By: Khalil AlHajal | MLive Detroit
DETROIT, MI — The company that took the phrase “Outsource to Detroit” and literally hung it over the city from a downtown high-rise is hoping a potential influx of skilled immigrants can fill a major talent gap over the next few years.
Gov. Rick Snyder last week announced plans to ask the federal government to grant 50,000 visas over five years for immigrants with advanced degrees who would move to Detroit.
And GalaxE Solutions CEO Tim Bryan is cheering on the idea, saying immigration should be a key part of a number of efforts to fill high-tech positions and make Detroit a leader in innovation.
“We have a lot of individuals in our international offices that would be very interested in coming and living and working in Detroit,” Bryan said. “… And that means making their homes here, paying taxes here and supporting the local economy and continuing the growth of Detroit as an IT hub.”
Bryan’s software firm brought 150 jobs to Detroit in 2010 and has since been working to hire another 500 information technology specialists to occupy its Woodward Avenue offices.
GalaxE moved a top executive from India to Detroit in July, citing customer demand for better service and closer collaboration.
“Proximity of our work force to our customers drives and supports quality,” Bryan said. “… We believe that is part of a trend that would be supported if our governor’s request was enacted.”
But why can’t Americans fills those jobs are being lured back home?
Bryan said years of outsourcing changed the type of expertise that was in demand and being taught domestically.
“What’s happened over the last say five years or so is that there has been a re-emphasis on quality,” he said. “This trend to outsourcing has slowed, if not reversed… You had something of a disconnect between what the business needs are and what the colleges and universities have been teaching.”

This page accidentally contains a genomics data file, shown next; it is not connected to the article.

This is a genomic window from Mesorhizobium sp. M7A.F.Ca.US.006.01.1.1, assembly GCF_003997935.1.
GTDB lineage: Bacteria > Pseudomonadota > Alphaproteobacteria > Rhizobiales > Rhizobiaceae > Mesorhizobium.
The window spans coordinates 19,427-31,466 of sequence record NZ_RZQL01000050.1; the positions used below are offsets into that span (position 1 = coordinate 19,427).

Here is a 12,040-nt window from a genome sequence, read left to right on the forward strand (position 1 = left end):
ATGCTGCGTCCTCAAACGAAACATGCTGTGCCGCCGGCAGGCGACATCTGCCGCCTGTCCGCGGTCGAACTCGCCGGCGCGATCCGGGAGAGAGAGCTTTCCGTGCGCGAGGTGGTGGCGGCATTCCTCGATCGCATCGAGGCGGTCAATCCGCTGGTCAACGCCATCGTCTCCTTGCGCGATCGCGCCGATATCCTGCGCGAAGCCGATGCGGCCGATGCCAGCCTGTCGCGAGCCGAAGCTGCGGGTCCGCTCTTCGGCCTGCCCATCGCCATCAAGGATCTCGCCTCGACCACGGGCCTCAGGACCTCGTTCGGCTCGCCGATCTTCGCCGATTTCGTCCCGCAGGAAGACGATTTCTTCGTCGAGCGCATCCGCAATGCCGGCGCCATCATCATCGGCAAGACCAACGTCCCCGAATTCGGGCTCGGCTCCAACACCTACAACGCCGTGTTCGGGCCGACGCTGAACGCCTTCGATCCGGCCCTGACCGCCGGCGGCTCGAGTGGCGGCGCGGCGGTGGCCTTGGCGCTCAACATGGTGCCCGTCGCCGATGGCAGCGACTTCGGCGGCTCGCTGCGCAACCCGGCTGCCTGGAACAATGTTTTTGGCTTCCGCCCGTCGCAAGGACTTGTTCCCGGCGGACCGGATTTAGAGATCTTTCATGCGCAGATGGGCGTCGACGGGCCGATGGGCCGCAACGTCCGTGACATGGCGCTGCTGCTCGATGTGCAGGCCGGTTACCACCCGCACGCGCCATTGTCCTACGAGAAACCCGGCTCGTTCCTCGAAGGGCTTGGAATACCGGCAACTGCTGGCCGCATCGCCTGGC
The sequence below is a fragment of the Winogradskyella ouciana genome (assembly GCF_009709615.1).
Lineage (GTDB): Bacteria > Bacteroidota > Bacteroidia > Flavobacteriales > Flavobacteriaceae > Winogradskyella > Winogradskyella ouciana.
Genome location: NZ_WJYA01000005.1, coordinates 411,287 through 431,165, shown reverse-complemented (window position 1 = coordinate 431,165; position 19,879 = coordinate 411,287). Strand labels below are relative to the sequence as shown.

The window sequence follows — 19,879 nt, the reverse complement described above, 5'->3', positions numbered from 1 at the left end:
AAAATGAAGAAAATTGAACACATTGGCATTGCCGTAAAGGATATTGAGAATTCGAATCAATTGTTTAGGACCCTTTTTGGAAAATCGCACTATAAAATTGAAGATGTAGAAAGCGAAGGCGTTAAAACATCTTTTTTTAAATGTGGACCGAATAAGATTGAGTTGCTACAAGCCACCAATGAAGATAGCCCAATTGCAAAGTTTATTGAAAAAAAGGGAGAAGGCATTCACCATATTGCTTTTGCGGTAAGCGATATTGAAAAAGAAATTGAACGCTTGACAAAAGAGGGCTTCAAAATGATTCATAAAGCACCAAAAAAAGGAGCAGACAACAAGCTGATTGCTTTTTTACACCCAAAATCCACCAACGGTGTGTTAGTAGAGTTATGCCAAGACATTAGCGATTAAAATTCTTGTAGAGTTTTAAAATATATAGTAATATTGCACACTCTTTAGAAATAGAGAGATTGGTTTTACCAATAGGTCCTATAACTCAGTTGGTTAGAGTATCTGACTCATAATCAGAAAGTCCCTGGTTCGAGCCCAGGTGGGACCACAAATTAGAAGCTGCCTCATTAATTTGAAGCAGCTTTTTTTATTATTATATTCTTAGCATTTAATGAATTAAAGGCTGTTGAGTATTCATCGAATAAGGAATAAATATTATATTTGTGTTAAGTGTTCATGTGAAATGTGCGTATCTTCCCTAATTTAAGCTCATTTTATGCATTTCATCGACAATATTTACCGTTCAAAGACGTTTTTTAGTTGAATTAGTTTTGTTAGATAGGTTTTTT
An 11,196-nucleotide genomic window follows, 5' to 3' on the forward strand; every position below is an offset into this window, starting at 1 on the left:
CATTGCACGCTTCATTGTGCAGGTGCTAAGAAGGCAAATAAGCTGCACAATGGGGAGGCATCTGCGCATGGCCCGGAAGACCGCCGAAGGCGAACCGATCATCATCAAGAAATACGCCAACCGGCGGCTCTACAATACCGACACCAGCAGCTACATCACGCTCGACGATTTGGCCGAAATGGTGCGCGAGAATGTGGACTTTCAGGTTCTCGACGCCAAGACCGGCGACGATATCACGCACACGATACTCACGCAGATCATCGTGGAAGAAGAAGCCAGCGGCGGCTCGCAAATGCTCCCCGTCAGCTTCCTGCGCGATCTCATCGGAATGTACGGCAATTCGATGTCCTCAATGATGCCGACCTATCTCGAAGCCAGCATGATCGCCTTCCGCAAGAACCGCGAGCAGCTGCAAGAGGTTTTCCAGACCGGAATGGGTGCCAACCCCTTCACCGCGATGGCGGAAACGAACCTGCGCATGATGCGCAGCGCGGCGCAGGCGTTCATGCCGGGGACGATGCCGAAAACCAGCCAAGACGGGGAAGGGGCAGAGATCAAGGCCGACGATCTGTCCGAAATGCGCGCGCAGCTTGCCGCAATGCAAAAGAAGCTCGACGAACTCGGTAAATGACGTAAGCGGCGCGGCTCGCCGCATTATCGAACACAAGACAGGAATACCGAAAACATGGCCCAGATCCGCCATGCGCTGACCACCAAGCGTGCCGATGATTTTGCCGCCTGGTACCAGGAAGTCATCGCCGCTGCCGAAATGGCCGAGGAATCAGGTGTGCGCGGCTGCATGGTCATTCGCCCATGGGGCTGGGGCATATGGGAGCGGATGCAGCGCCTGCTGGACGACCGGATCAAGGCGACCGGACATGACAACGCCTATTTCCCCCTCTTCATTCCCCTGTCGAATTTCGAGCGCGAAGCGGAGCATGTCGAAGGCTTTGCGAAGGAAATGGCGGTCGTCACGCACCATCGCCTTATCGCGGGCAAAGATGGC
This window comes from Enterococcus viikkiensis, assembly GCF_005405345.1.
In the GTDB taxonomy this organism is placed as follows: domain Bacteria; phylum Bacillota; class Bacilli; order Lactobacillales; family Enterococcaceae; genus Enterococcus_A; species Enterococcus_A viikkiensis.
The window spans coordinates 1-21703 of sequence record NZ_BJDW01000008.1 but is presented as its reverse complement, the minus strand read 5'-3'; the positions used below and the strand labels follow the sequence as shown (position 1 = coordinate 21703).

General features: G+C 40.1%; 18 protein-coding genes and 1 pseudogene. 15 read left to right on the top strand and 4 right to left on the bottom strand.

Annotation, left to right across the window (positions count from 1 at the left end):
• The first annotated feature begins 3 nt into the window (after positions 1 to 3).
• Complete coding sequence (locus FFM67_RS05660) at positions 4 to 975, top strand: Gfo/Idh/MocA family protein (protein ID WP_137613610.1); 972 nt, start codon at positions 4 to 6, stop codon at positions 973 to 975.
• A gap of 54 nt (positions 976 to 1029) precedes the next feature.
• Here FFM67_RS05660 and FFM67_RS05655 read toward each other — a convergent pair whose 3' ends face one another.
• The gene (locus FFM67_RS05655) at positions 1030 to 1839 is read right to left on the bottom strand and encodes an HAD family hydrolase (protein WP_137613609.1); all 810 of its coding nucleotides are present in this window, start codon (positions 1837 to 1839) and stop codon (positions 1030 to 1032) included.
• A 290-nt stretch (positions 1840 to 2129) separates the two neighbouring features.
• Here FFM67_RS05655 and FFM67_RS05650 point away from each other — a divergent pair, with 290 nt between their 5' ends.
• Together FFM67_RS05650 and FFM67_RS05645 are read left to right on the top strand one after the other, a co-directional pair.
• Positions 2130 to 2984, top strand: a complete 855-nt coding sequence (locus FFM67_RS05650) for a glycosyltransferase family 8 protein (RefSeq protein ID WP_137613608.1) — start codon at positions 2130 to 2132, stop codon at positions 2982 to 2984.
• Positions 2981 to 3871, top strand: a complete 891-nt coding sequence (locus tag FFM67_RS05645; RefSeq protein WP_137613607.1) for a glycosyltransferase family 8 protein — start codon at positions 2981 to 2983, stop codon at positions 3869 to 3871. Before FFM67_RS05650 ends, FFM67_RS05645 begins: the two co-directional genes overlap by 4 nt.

Colleges are now adjusting in Michigan amid a number of efforts to connect with businesses and assess demand, but there remains a wide, immediate gap.
“The need for skilled technical workers is so great that no single tool is going to satisfy it,” Bryan said. “Immigration is going to be part of the solution. Education is going to be part of the solution. Continued tech innovation is going to be part of the solution. And all of them have to be pursued aggressively for the United States to remain a leader in technology.”
Snyder’s proposal is to request 5,000 visas for immigrants with advanced degrees or exceptional skills in the first year, 10,000 in the second, third and fourth years and another 15,000 in the fifth.
Bryan believes jobs would be here for them, and more jobs could be created by them in the future.
“There is a tremendous demand for skilled workers,” he said. “It’s in all of our interest to have the skilled workers living and collaborating and innovating inside the United States.
Bryan is himself the son of a immigrant. His Czech father came to the U.S. the 1950s.
“I believe that this country prospers when people come from other countries to work here,” he said. “Immigrants should be welcomed into this country when they come here to make a living and pay taxes… Our immigration rules need to be revised both on the practical level, based on the fact that we need certain skill sets for our economy to remain competitive, but also the fact that our country was built on the backs of immigrants…
“I would like to see the rules change to accommodate our need for high-skilled technology workers. And if it benefits city’s that are trying to rebuild, like Detroit, all the better.”